How Do You Switch Gears?

Proper Running Strides

So now that we understand our stride length and cadence, how do we blend them together to take control of our speed? Stride length is best controlled by the hamstrings.

When the hamstrings are activated, the heels can actively pull up toward the glutes. This encourages healthy tension through the midline as well as less opportunity for injury.

As Coach Nate demonstrates in the video, you can use a rogue monster band to most easily activate the hamstring pull in your run stride. Once we’ve got those firing, we can see that the legs operate like wheels. Your stride works in a rotation that can be made smaller or larger.

Now, back to our cadence. We suggested a cadence of somewhere between 85 and 90. This is encouraged for all types of terrain, no matter what your running style is! Uphill, flat, downhill…it is all the same.

So, this is where your gears come in! To keep the stride frequency the same, you’ll have to adjust the length of your stride, the size of your rotation. Uphills will require short strides, and downhills will require longer strides.

Let’s practice to find the perfect stride!

A Practice Drill For Controlling Your Stride

how to lengthen stride while running

Before we get going, you’ll want to gain access to a metronome or something that will allow you to hear the stride rate you’re aiming for.

We like this one.

Here’s the drill:

  • Set your metronome to somewhere between 85 and 90–that’s the number of times your right foot (or left) should hit the ground in one minute.
  • Your right or left foot will hit the ground on each beep.
  • You’re going to run for 30 seconds up a hill, holding onto this cadence.
  • Jog back down as a rest.
  • Repeat twice more.
  • Now, with the same cadence, you’ll run 30 seconds on a flat piece of land.
  • Jog back to rest.
  • Repeat twice more.
  • Finally, holding the same cadence, you’ll run 30 seconds on a downhill.
  • Walk back up to rest.
  • Repeat twice more.

Here’s the kicker:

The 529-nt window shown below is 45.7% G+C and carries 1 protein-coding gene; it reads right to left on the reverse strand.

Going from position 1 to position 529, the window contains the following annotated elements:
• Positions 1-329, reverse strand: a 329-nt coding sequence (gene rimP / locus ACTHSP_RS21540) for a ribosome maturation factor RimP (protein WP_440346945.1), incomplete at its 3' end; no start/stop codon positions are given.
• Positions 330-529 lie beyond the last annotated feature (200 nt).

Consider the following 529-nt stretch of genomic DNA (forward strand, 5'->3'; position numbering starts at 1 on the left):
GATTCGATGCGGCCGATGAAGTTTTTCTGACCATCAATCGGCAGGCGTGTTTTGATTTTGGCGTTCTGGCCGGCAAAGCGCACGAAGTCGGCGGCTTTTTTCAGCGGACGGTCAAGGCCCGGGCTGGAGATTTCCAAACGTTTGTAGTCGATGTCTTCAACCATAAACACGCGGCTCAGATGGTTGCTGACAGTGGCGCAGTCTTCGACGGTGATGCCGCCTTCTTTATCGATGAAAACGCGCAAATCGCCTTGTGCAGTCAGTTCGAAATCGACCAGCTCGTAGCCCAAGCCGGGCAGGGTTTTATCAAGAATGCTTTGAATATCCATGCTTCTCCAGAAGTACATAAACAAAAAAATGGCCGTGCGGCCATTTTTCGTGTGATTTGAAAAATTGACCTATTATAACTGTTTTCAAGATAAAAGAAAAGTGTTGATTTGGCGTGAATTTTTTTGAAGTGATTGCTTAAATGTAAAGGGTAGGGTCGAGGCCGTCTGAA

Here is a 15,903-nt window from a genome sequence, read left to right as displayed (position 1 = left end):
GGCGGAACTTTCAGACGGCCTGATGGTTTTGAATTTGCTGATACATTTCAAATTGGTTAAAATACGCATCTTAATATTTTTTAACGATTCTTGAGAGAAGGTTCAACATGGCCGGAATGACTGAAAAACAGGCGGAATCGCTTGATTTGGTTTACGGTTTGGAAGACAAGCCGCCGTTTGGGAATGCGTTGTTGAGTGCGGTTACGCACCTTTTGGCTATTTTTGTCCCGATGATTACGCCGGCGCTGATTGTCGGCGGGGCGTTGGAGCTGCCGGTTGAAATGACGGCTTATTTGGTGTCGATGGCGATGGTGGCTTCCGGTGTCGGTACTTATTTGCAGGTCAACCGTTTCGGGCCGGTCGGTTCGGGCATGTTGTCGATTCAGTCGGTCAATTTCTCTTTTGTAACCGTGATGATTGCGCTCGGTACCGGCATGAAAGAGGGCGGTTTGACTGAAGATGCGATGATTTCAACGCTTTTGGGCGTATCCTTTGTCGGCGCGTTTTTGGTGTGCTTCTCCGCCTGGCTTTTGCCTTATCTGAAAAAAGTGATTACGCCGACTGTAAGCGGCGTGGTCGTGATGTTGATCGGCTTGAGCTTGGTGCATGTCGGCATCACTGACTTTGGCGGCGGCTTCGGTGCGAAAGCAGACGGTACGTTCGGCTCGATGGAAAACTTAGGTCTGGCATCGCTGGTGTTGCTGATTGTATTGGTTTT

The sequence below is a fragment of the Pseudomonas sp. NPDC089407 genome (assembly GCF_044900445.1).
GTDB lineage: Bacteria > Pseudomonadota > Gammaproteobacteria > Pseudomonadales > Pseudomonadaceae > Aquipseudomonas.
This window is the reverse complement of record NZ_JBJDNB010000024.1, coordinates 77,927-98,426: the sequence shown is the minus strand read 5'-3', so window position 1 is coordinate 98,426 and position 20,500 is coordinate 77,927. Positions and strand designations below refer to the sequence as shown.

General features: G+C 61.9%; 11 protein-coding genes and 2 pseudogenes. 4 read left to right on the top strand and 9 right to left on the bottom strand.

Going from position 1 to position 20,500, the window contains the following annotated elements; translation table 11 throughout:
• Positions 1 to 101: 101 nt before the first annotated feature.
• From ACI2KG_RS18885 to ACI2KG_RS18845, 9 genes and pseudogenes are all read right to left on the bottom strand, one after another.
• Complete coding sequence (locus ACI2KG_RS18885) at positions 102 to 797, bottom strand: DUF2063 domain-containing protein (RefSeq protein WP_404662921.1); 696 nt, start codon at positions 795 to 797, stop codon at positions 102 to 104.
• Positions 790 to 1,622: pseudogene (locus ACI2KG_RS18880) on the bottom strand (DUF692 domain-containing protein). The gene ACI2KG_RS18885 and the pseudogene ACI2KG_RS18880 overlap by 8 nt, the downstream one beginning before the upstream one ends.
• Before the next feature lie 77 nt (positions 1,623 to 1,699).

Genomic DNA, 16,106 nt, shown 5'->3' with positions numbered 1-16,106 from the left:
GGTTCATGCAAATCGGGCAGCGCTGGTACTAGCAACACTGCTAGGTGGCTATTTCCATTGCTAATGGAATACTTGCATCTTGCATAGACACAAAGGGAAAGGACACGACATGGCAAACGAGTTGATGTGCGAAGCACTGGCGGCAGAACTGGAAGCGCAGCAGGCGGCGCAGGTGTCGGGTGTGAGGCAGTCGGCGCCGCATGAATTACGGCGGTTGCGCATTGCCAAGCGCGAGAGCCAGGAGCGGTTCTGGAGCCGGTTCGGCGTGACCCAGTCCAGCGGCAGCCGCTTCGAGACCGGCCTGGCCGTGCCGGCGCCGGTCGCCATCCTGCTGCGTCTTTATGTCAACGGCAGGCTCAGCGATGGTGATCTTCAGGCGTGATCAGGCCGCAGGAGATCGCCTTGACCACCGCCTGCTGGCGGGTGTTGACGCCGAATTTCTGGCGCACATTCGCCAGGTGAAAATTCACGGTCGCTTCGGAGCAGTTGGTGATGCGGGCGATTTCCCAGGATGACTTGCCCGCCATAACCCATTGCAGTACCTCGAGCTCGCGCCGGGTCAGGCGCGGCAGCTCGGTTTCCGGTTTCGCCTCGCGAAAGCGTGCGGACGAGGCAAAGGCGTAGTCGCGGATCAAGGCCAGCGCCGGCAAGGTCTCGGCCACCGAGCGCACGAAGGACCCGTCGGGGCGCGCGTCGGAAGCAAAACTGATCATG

The only way to keep your feet hitting the ground at the same rate across three different types of terrain is to change the length of your stride.

Keep it short on the uphills, medium on the flats, and as elongated and hip-driven as possible on the downhills. This is a great way to practice switching gears as you run. It will also help you manage your effort output during your long runs for optimal running performance.

Try throwing it into your training routine once a week!

Frequently Asked Questions

What’s a good stride length?

That’s personal to you. You might have a faster turnover rate and run better with shorter stride lengths. Your height, weight, and experience will all play a part in your stride length. Don’t force it. Continue to train and incorporate these drills to find the right stride length for you.

What’s the average stride length when running?

Does it matter? Everybody is different, and longer legs, shorter torsos, running injuries, and even footstrike will all impact your stride length. The average stride length is just an average—but you’re not average. You’re unique and special.

The average stride length for running varies significantly among individuals due to a variety of factors, including height, leg length, physical condition, and running style. Typically, an average stride length can range between 2.5 to 3 feet for many runners. However, elite athletes, especially sprinters, can have a much longer stride length, sometimes exceeding 6 feet, due to their exceptional speed and power.

While the concept of an "average" stride length offers a baseline, it's crucial to understand its relative importance and individual variability:

  1. Personal Biomechanics: A person's biomechanics, including leg length and muscle composition, naturally influences their stride length. Attempting to conform to an average without considering your unique biomechanical structure can lead to inefficiency and injury.
  2. Running Economy: Stride length should contribute to an efficient running economy, which is the energy cost of running at a certain speed. An optimal stride length for one runner may differ for another, even if they are of similar heights and builds, due to differences in muscle strength, flexibility, and running technique.
  3. Footstrike and Posture: The way a runner's foot strikes the ground (forefoot, midfoot, or heel strike) and their overall posture can affect stride length. Adjusting these elements for better performance should be done with caution and ideally under professional guidance to avoid injury.
  4. Injuries and Conditioning: Past injuries and the current level of conditioning also play significant roles. A runner recovering from an injury may have a shortened stride length temporarily. Similarly, improved conditioning over time can lead to changes in stride length and efficiency.

Given these factors, focusing on your "average" stride length may not be as beneficial as understanding and optimizing your own stride for comfort, efficiency, and injury prevention. Working with a coach or using video analysis can help identify your natural stride pattern and suggest adjustments if necessary.

Find Your Stride Length—Train Like a Pro